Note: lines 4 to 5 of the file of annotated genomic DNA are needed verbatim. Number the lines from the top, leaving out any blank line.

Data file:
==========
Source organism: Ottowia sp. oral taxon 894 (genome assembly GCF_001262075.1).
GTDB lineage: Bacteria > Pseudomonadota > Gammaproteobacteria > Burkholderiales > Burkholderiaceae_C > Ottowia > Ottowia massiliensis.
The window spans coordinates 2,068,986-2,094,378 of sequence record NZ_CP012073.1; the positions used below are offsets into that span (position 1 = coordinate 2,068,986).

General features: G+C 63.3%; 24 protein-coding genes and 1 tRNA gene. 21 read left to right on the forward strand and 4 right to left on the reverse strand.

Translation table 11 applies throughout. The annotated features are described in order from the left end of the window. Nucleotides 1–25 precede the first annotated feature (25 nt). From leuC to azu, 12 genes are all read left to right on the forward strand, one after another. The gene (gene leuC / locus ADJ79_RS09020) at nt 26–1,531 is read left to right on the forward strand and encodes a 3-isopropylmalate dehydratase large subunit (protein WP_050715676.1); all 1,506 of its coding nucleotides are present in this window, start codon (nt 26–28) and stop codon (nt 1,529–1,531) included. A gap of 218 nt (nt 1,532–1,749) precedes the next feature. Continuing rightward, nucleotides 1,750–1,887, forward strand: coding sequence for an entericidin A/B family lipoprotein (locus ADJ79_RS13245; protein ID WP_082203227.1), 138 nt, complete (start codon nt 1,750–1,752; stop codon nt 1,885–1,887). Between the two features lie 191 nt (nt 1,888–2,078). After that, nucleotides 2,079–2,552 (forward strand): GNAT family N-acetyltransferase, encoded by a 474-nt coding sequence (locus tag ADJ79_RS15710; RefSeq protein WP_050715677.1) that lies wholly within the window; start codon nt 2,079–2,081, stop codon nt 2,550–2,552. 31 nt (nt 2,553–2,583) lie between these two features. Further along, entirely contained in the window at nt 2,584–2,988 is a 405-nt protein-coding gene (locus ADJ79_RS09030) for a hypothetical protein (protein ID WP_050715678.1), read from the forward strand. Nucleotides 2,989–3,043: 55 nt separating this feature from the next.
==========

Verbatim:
General features: G+C 63.3%; 24 protein-coding genes and 1 tRNA gene. 21 read left to right on the forward strand and 4 right to left on the reverse strand.

Translation table 11 applies throughout. The annotated features are described in order from the left end of the window. Nucleotides 1–25 precede the first annotated feature (25 nt). From leuC to azu, 12 genes are all read left to right on the forward strand, one after another. The gene (gene leuC / locus ADJ79_RS09020) at nt 26–1,531 is read left to right on the forward strand and encodes a 3-isopropylmalate dehydratase large subunit (protein WP_050715676.1); all 1,506 of its coding nucleotides are present in this window, start codon (nt 26–28) and stop codon (nt 1,529–1,531) included. A gap of 218 nt (nt 1,532–1,749) precedes the next feature. Continuing rightward, nucleotides 1,750–1,887, forward strand: coding sequence for an entericidin A/B family lipoprotein (locus ADJ79_RS13245; protein ID WP_082203227.1), 138 nt, complete (start codon nt 1,750–1,752; stop codon nt 1,885–1,887). Between the two features lie 191 nt (nt 1,888–2,078). After that, nucleotides 2,079–2,552 (forward strand): GNAT family N-acetyltransferase, encoded by a 474-nt coding sequence (locus tag ADJ79_RS15710; RefSeq protein WP_050715677.1) that lies wholly within the window; start codon nt 2,079–2,081, stop codon nt 2,550–2,552. 31 nt (nt 2,553–2,583) lie between these two features. Further along, entirely contained in the window at nt 2,584–2,988 is a 405-nt protein-coding gene (locus ADJ79_RS09030) for a hypothetical protein (protein ID WP_050715678.1), read from the forward strand. Nucleotides 2,989–3,043: 55 nt separating this feature from the next.